Saturday, December 22, 2007

Ann Pennington

Born Anna Pennington (December 23, 1893–November 4, 1971) Ann was nicknamed both "Penny" and "Tiny". She was a 4"10" actress, dancer, and singer who starred on Broadway in the 1910's and 1920's, notably in the Ziegfeld Follies, where she debuted in 1913. She became famous as what was, at the time, called a “Shake and Quiver Dancer,” and was noted for her variation of the “Black Bottom”. She was also noted as an accomplished tap dancer; her shoe size was 1 1/2!

During her years in the Ziegfeld Follies she appeared alongside the likes of Bert Williams, Eddie Cantor, Will Rogers, Fanny Brice (who became her closest friend), Marilyn Miller, and W.C. Fields. Ann was romantically linked to several men during her lifetime, and at one time was engaged to boxer Jack Dempsey. However, she never married.

Ann's official film debut was in Susie Snowflake. The New York Times review was as follows:

"Many of those who went to the Broadway yesterday for the first showing of Susie Snowflake will be inclined to endorse this particular nomination. Miss Pennington is obviously put forth as a diminutive star of the Marguerite Clark variety, a style enormously in vogue at the moment. She is little and cunning on Mr. Ziegfeld’s stage and little and cunning on the screen. She has youth, a Mary Pickford like harum-scarum way with her and, except in the trying close-ups when her expression is somewhat adenoidal, she is pretty.

Of course she dances. As her frisky little dance is her sole claim to fame at the moment, it could no more be omitted from her first scenario than the “pump and washing tubs” in Mr. Crummles’s theater. So as a child of the music halls adapted into a staid, old New England community, Susie Snowflake disrupts a church sociable by doing her Follies dance there in her terse Follies costume."

While continuing to be primarily a stage performer, Ann went on to appear in 19 films between 1916 and 1941, most of them lost or impossible to find. There is however a clip on YouTube of Ann dancing. She appears about 1 min. 30 sec. into the number.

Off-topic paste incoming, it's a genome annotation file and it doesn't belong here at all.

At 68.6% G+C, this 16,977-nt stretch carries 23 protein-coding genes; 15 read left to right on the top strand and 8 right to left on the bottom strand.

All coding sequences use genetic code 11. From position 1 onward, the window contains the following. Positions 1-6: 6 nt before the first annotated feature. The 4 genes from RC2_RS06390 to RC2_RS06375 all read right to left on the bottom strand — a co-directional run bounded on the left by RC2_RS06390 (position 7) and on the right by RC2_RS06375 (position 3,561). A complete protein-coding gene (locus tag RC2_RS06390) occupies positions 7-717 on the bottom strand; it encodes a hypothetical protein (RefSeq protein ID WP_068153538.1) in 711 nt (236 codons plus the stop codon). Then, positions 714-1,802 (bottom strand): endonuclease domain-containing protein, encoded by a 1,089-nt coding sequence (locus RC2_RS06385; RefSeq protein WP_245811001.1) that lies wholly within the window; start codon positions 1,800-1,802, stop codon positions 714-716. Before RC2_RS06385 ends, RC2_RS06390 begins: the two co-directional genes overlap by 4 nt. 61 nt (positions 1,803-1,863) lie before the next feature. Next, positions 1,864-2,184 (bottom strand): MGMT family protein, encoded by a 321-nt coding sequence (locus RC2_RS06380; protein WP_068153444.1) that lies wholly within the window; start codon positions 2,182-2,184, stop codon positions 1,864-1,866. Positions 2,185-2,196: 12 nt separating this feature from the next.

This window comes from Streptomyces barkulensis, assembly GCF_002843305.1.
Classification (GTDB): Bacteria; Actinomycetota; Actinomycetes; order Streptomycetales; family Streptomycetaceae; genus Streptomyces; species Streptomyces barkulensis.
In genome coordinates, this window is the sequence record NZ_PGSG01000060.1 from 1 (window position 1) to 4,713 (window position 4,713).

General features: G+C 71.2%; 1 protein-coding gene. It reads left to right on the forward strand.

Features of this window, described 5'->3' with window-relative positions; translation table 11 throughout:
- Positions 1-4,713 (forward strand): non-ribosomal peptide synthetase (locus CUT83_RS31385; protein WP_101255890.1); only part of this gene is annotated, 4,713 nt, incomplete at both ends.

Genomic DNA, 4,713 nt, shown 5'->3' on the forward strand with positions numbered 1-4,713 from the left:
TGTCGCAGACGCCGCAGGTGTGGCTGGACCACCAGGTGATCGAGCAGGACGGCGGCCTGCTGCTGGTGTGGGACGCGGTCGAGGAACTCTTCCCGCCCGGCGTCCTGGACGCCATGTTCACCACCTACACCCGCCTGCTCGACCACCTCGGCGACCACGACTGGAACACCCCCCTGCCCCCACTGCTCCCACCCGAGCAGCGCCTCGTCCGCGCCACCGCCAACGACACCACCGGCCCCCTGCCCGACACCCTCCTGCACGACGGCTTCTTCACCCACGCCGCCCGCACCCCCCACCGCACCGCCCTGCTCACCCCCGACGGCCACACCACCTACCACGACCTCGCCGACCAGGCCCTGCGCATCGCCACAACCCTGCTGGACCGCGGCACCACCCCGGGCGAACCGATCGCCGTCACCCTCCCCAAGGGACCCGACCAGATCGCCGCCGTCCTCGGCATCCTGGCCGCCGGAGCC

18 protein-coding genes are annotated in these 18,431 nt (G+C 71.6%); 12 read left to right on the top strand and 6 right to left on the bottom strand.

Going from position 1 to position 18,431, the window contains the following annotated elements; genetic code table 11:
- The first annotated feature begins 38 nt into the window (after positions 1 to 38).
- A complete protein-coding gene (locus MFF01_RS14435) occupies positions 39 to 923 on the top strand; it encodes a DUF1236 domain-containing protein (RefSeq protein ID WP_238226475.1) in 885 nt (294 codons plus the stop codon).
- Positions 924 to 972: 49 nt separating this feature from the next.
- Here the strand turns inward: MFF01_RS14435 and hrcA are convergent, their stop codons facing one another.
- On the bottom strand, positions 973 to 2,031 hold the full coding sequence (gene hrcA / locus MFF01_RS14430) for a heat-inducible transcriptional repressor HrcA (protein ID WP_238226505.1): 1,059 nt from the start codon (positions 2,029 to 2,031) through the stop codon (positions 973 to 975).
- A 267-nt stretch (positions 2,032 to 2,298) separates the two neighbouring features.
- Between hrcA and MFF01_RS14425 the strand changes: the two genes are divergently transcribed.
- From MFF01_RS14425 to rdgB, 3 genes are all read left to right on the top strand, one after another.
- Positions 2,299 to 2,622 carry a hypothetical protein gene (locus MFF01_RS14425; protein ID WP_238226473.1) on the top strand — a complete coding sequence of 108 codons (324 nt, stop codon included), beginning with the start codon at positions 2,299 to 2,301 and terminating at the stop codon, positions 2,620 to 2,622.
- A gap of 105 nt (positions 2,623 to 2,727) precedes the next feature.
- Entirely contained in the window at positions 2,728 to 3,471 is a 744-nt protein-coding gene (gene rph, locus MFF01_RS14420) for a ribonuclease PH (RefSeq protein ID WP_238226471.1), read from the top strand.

The following first set of images with accompanying copy comes from the January 1927 issue of Photoplay, where Ann instructs Felix the Cat on how to do the "Black Bottom". Dancing With the Stars - Look Out!

Felix decides that the Charleston is passé and goes to Ann Pennington for a lesson in the Black Bottom. In the first step, Ann points her left foot to the side, raising the left heel from the floor, bending both knees and slanting her body backwards.

Second step. "Now, Felix," says Ann, "straighten the body, lower the left heel and point your toe up from the floor. And, Felix sing that song, 'The Black Bottom of the Swanee River, sometimes likes to shake and shiver.' A little more pep, please!"

"Come on, cat! All set for the third step. Face forward, Felix, and bend that left knee slightly, pointing the left paw toward the floor. This is the way we make 'em sit up and take notice when we dance the 'Black Bottom' in Mr. White's 'Scandals' ".

"Snap into the fourth step, funny feline. Stamp that left mouse-catcher on the floor and bend that left knee.Stamp it good and hard. And sing that song - 'They call it Black Bottom, a new twister They sure got 'em, oh sister!' ".

"Now Mr. Cream and Catnip Man, after stamping forward, drag the left paw back across the floor. This is one of the most important principles of the dance. Then for step five, raise both of your hands from the floor and slap your hip. Like this!"

"Kick your right paw sidewards, old back-fence baritone, and keep slapping your hip. Now run along and practice your steps in someone's backyard. Little Ann must hurry and keep a dinner-date. See you at the 'Scandals' ".

Ann with Jacqueline Logan and Billie Dove

While at the Ziegfeld Follies, she was photographed by Alfred Cheney Johnston. This image was taken from the recently published book "Jazz Age Beauties - the lost collection of Ziegfeld Photographer Alfred Cheney Johnston".

Ann Pennington - What do you think? Allure


Jack R said...

Enoch Bolles did a nice Ann Pennington cover for Film Fun magazine back in 1929. I've got a copy and will have to get a scan of it.

Operator_99 said...


Would love to see the cover. I have a number of Film Fun magazines and images of covers, but don't believe I've ever seen that one.

Jack R said...

I'll scan it and put it on my flick site. It's a nice cover.

Anonymous said...

Ann Pennington is adorable as are
most of the actresses on this
"alluring" site. I found that
"Snake Hips" number by accident on
youtube and I was suprised at how
lovely "Penny" was. Considering she
was in her mid thirties in 1929
- she looked like a kid and her
dancing was .